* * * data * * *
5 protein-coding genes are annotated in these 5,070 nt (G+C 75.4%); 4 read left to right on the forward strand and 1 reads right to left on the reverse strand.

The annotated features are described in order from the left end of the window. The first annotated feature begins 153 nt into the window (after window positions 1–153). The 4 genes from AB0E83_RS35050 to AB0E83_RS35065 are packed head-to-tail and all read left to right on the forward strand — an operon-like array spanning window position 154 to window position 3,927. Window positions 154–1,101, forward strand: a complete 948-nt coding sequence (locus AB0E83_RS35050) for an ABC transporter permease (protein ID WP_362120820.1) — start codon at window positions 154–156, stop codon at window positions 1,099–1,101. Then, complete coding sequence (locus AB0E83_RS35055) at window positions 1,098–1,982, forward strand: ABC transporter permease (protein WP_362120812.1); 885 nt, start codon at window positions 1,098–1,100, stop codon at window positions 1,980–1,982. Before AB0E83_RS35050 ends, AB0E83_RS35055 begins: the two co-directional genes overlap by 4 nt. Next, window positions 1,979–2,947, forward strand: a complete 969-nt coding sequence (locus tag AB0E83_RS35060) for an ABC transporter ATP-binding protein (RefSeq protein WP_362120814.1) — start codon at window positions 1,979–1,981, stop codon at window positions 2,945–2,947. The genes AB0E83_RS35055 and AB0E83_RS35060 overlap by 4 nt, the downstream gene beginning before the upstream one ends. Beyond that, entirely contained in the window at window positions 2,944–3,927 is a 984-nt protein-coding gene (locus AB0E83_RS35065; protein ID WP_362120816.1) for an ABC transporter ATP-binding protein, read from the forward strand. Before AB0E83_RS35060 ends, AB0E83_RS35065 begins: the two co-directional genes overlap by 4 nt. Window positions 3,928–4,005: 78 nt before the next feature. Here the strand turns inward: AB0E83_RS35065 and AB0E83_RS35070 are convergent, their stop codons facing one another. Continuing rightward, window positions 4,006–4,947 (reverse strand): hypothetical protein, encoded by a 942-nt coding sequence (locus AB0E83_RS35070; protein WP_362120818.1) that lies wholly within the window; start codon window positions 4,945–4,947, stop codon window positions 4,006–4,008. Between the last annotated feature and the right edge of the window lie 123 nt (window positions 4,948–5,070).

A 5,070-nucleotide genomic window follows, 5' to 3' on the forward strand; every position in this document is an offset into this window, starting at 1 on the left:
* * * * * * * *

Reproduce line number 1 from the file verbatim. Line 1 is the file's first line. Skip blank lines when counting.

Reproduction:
5 protein-coding genes are annotated in these 5,070 nt (G+C 75.4%); 4 read left to right on the forward strand and 1 reads right to left on the reverse strand.